With towering walls of glass, heated concrete floors and high ceilings, Minnesota's iconic FlatPak House is back on the market.
Designed by Charlie Lazor, the house near Cedar Lake in Minneapolis was a case study in prefab construction. When it was completed in 2004, the 2,840-square-foot house caught the attention of architects around the country. It was featured in publications from the New York Times to Dwell magazine for its design, construction and use of materials.
The idea of prefab houses emerged after World War II as a means of using ready-made materials, rather than highly customized materials, to build houses, said Pavel Pyś, curator of visual arts at the Walker Art Center. (A smaller FlatPak that Lazor's firm designed is on display in the Minneapolis Sculpture Garden.)
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Modernist prefab architects were looking to create efficient homes with minimal construction and aimed to reduce waste when building, he said.
The Cedar Lake home "is very much tied to these ideas of modularity, easy assembly and efficiency," Pyś said.
The home is one of just a handful of modern prefab homes in Minnesota, according to Lazor, founder and principal of Lazor/Office and a co-founder of Blu Dot furniture. The house, for Lazor, was an experiment in affordable prefab construction.
"I was interested in scaling up the design principles and methods that we were using for Blu Dot Furniture [at the time] and creating a system of components that could be used to build a home," he said.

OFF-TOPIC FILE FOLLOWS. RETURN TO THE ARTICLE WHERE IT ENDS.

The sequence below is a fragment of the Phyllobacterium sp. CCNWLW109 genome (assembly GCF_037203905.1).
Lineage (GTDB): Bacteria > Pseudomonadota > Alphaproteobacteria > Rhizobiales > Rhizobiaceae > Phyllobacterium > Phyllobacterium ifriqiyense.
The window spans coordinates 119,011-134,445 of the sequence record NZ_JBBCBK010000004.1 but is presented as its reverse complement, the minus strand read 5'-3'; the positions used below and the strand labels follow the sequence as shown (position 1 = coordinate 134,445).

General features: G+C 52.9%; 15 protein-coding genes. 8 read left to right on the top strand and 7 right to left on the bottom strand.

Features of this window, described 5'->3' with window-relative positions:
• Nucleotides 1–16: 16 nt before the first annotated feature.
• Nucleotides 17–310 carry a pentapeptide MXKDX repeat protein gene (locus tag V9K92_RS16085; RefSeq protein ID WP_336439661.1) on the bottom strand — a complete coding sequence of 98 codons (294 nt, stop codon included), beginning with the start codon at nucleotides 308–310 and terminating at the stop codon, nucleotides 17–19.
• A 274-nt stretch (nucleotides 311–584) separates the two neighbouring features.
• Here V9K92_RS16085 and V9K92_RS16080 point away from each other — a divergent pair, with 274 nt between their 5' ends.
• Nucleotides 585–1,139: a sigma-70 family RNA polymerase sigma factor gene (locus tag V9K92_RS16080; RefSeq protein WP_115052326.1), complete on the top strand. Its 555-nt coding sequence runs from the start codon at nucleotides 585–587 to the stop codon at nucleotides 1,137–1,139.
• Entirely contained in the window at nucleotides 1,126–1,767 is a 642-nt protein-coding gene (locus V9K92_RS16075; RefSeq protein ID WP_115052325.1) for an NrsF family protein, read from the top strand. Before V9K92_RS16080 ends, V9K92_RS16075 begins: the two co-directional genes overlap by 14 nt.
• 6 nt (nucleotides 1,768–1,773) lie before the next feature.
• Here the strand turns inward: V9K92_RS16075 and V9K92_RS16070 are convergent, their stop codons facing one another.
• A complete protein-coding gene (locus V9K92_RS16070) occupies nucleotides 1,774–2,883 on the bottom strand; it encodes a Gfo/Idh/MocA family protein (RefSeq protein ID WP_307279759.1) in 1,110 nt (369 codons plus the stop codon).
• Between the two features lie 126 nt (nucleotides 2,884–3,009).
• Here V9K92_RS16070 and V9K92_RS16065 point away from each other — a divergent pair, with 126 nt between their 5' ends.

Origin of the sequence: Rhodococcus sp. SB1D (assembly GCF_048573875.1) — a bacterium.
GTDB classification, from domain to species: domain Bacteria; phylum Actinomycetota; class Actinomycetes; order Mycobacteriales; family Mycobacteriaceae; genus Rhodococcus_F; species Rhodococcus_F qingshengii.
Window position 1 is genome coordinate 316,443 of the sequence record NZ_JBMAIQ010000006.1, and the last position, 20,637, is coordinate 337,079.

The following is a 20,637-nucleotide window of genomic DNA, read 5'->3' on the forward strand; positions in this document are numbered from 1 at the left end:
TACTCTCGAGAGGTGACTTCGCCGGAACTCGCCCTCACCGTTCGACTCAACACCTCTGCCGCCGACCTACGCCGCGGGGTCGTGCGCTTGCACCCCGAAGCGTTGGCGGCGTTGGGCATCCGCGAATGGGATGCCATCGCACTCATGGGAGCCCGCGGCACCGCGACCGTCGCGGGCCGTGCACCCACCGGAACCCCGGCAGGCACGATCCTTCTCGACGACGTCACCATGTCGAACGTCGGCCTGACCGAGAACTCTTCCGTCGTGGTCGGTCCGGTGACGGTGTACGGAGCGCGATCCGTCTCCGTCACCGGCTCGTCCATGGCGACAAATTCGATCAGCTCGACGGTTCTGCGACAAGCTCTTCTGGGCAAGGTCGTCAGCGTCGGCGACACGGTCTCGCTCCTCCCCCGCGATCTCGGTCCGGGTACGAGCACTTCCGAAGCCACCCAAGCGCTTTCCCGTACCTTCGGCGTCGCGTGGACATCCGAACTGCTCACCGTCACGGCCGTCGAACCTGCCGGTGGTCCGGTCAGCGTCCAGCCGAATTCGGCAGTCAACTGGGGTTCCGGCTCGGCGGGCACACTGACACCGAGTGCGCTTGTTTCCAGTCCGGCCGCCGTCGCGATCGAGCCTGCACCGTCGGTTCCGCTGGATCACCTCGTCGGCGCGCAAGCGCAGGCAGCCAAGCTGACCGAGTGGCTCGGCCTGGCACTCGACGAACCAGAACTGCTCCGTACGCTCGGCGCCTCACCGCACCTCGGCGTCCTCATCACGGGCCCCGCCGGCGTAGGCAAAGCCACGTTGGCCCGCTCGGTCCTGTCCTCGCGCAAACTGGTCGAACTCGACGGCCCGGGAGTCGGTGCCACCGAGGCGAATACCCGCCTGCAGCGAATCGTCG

The modular, 8-foot-wide walls of FlatPak houses can be clad in wood, concrete, metal or glass, which offers variability in appearance compared with the uniformity usually associated with prefab, according to the Walker Art Center's website.
Current owner Zelda Thomas-Curti, Lazor's ex-wife, put it on the market in 2021, but decided to keep it because she loved it too much and wasn't ready to move out of state. Now, she spends most of her time in Milan, Italy, so selling the beloved house, which has been an Airbnb, made the most sense.
"It's very L.A., cool and funky, and has a modernist style," Thomas-Curti said. "Kudos to my ex-husband. He's amazing at his craft, and he builds amazing homes like it all over the world."
The four-bedroom, three-bath home has floor-to-ceiling windows on the lower level that offer views of the woods around the house. On the upper level, high windows can make you feel like you're in the treetops.
From its walls of precast concrete to its steel roof, the house was premade in a factory, then assembled on-site with the use of a crane. It's made up of two sections, a larger one that houses the main living spaces and a smaller one that contains an office on the main floor and an extra bedroom upstairs. The two sections are connected by a bridge on the second level.
Upstairs, the bedroom walls are "demountable," Lazor previously told the Star Tribune. You can reconfigure the space how you want and swap them out.
Warmth is evenly distributed through the house from the heated floors, making it particularly cost-effective and cozy during the wintertime, said Thomas-Curti, who added that the location is "unbeatable," with Cedar Lake just steps from the house, along with ample biking and cross-country ski trails.
"I can walk out the door and I can cross-country ski on trails," she said. "It's so fantastic; you can kayak and canoe, and it's literally a three-minute walk to the beach."
It's also close to the Southwest LRT extension of the Green Line linking downtown Minneapolis with Eden Prairie, meaning easy commuting for future owners.
Bruce Erickson (612-382-4099, email@example.com) of Compass Real Estate has $999,000 listing.